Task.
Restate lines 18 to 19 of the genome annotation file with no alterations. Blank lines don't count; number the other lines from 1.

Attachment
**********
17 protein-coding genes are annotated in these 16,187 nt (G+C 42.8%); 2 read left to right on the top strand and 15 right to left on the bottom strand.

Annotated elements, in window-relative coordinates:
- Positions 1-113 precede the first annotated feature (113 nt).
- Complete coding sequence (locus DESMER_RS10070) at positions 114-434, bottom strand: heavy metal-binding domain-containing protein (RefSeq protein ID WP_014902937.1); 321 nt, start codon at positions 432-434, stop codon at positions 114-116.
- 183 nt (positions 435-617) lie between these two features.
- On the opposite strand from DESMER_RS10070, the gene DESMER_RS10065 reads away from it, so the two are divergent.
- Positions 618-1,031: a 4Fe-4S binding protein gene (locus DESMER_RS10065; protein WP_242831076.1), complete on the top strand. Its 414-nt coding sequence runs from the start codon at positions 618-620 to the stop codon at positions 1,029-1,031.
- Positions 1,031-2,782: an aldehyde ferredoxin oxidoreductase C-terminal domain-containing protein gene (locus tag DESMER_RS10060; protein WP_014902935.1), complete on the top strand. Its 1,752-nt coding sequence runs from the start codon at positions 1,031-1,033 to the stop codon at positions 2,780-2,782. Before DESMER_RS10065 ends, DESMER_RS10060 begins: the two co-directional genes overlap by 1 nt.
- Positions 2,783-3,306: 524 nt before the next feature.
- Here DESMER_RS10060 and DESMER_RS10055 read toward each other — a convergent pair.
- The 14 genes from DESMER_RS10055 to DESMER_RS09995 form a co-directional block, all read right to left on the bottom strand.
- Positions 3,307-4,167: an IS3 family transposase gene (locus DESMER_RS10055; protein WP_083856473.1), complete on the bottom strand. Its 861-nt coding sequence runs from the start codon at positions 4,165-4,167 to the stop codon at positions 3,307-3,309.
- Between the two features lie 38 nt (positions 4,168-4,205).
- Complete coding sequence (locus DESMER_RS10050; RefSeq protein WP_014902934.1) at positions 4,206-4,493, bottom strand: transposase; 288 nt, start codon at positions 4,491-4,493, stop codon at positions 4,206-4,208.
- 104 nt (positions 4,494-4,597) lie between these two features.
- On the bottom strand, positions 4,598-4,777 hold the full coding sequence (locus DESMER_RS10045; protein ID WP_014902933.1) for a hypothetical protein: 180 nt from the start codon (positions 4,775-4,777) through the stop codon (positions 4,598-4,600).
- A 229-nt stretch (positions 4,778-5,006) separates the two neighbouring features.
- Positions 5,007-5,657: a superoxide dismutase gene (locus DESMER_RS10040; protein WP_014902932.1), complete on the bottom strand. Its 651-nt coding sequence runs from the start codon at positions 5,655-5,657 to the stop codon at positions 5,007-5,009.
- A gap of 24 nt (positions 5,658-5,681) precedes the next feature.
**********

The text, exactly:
- Positions 5,007-5,657: a superoxide dismutase gene (locus DESMER_RS10040; protein WP_014902932.1), complete on the bottom strand. Its 651-nt coding sequence runs from the start codon at positions 5,655-5,657 to the stop codon at positions 5,007-5,009.
- A gap of 24 nt (positions 5,658-5,681) precedes the next feature.